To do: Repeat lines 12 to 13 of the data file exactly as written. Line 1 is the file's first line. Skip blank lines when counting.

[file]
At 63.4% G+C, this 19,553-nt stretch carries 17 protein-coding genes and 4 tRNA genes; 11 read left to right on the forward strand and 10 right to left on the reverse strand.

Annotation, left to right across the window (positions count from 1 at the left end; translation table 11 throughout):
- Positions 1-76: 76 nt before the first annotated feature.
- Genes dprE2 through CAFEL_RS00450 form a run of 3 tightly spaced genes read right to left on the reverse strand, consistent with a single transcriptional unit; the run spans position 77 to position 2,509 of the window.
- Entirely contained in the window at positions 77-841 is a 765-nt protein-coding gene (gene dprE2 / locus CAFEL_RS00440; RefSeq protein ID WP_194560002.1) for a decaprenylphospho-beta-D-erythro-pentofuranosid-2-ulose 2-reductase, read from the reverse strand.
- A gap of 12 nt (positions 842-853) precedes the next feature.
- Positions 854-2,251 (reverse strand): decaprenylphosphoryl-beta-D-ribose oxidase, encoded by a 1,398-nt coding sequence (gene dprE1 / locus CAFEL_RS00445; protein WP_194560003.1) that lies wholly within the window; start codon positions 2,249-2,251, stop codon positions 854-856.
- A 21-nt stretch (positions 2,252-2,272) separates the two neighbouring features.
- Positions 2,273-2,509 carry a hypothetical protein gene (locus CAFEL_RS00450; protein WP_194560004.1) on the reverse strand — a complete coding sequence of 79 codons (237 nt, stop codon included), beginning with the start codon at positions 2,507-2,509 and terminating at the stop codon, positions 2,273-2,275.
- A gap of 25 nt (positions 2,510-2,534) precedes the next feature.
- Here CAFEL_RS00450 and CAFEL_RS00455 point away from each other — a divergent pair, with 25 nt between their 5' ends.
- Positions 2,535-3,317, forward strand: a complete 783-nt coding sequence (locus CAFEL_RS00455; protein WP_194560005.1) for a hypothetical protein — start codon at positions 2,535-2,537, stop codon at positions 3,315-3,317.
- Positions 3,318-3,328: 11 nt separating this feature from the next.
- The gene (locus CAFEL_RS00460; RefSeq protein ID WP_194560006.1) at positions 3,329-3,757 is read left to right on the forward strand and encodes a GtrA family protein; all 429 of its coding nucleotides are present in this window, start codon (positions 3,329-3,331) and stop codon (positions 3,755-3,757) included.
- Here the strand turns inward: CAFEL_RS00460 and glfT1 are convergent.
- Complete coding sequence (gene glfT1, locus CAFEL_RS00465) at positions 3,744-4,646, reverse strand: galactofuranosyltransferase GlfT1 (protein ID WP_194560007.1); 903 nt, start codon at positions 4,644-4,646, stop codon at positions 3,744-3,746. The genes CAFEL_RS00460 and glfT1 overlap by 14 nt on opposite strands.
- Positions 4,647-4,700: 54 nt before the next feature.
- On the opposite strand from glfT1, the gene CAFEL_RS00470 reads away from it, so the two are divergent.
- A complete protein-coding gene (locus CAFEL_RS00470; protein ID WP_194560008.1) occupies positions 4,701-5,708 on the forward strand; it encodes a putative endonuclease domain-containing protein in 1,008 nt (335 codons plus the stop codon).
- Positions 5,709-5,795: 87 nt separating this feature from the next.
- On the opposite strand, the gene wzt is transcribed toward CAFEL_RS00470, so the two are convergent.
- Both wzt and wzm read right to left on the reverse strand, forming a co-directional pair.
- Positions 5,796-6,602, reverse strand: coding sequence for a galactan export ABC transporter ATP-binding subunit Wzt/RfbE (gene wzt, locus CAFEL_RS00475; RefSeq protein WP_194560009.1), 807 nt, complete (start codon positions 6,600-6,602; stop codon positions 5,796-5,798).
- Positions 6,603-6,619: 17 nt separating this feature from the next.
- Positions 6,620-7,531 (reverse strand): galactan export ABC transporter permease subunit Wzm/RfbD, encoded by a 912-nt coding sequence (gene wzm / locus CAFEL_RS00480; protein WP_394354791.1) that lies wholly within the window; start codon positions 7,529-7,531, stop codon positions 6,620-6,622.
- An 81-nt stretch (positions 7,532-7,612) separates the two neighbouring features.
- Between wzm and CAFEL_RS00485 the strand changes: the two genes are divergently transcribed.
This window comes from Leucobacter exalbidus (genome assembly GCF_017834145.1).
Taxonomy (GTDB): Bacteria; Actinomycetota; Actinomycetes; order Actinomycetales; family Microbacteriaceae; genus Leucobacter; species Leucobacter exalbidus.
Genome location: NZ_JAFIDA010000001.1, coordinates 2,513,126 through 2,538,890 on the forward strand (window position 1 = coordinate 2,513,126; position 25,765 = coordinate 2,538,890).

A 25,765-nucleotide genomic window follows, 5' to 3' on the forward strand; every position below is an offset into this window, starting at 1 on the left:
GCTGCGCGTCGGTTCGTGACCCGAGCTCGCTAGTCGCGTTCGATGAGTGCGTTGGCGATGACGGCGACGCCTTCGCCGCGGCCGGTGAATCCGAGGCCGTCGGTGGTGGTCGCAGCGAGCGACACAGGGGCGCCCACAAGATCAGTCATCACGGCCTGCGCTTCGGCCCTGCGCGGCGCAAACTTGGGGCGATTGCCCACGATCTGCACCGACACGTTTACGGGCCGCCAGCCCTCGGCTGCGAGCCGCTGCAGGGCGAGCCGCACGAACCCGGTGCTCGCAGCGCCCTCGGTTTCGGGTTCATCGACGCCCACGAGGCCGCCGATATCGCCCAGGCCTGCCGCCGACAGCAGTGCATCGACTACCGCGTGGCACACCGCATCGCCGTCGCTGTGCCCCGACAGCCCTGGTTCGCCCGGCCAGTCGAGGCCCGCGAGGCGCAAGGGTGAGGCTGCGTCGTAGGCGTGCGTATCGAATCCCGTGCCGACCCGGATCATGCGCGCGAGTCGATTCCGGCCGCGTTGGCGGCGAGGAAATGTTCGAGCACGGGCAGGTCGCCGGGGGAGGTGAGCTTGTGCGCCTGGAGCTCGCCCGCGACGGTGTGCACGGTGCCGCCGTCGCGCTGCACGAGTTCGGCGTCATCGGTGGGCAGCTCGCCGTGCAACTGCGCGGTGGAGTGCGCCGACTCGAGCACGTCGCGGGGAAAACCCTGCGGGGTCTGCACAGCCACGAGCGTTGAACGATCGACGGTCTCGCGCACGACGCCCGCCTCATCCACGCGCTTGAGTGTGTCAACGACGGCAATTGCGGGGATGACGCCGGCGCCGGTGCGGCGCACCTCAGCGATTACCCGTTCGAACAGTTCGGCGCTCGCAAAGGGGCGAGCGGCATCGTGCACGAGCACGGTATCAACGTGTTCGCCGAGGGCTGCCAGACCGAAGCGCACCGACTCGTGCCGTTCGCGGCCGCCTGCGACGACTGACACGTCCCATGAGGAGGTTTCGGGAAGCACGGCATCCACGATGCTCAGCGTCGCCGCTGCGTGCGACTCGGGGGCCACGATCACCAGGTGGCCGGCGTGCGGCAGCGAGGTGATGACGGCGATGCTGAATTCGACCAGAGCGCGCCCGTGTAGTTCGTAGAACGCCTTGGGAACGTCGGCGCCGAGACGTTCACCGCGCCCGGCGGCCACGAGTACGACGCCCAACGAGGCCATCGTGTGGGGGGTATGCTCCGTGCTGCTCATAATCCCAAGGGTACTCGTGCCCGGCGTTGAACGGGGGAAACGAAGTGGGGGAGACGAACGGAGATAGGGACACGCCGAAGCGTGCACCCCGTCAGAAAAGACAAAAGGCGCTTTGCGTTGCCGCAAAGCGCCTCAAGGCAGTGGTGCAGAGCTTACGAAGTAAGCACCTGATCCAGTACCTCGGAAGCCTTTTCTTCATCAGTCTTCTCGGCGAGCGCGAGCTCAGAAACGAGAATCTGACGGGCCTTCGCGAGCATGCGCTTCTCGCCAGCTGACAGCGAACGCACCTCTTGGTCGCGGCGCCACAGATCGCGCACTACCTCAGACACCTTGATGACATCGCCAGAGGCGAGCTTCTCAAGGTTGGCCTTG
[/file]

- Positions 2,535-3,317, forward strand: a complete 783-nt coding sequence (locus CAFEL_RS00455; protein WP_194560005.1) for a hypothetical protein — start codon at positions 2,535-2,537, stop codon at positions 3,315-3,317.
- Positions 3,318-3,328: 11 nt separating this feature from the next.